Lockdown Rewatch

Vertigo

“Only one is a wanderer; two together are always going somewhere.”

Vertigo – our Lockdown Rewatch – had its US premiere on this day in 1958 in San Francisco. Starring Jimmy Stewart and Kim Novak (and with a classic Saul Bass poster), Alfred Hitchcock’s thriller, tells the story of an injured cop (Stewart) suffering extreme acrophobia who’s hired by an acquaintance to investigate his distant wife Madeleine (Novak).

But did you know…

1) Colour and costume was used in the film to highlight a character’s state of mind. Costume Designer Judith Head used colour to give Madeleine’s clothing an eerie appearance. Her trademark grey suit (which Actress Kim Novak didn’t initially agree with), was chosen by Head because she believed it seemed off for a blonde woman to be wearing all grey.

2) Hitchcock blamed Jimmy Stewart for Vertigo’s commercial failure. Despite being one of the greatest films of all time, Vertigo was a dud at the box office. Frustrated with its reception, Hitchcock partly blamed star Jimmy Stewart’s aging appearance. At the time of filming, Stewart—who had starred in Hitchcock’s three previous films—was 50 years old which, according to the director, was too old to convincingly play then-25-year-old Kim Novak’s love interest.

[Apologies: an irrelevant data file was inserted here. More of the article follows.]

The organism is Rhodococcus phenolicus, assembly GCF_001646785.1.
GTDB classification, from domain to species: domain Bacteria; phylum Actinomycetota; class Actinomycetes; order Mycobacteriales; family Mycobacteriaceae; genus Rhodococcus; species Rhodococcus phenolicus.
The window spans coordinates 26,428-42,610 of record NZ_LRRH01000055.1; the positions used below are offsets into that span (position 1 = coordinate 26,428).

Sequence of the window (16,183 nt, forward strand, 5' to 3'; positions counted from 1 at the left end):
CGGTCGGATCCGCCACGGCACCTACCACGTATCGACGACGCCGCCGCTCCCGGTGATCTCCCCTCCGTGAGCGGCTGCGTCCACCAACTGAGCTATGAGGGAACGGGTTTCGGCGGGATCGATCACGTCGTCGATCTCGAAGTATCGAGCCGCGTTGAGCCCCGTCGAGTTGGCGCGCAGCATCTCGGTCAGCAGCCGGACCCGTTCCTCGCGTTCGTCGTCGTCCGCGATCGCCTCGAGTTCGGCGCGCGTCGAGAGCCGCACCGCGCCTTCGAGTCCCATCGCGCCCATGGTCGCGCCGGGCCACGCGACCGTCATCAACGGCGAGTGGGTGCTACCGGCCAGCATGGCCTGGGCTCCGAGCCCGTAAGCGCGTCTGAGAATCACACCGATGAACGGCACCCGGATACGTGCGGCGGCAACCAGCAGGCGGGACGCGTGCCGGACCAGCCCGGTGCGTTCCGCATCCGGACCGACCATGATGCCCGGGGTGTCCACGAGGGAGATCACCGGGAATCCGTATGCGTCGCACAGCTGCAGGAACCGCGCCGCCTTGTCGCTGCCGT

3) According to associate producer Herbert Coleman, it wasn’t Hitchcock who came up with the film’s now legendary camera technique (which essentially involves zooming forward while pulling the camera backward); but an uncredited second unit cameraman, Irwin Roberts. Roberts didn’t get a screen credit however, as production gave it to another member of the crew named Wallace Kelley who did all the process work on set.

4) Both the crucial reveal and the ending were nearly changed in post-production. Despite having a novel to work from (1954’s D’entre Les Morts – From Among the Dead – by Boileau-Narcejac), several crucial aspects of the story remained in flux until very close to release. Perhaps most importantly was the revelation of Judy’s role in Madeleine’s death. Hitchcock had decided when the script was being written that it should be revealed two-thirds of the way through the film, through the scene where Judy writes a confession to Scottie, only to rip it up, in order to give the audience better insight into her state of mind. However, after the first test screening, the director got nervous that he was giving the game away too early, and decided to exorcise the scene.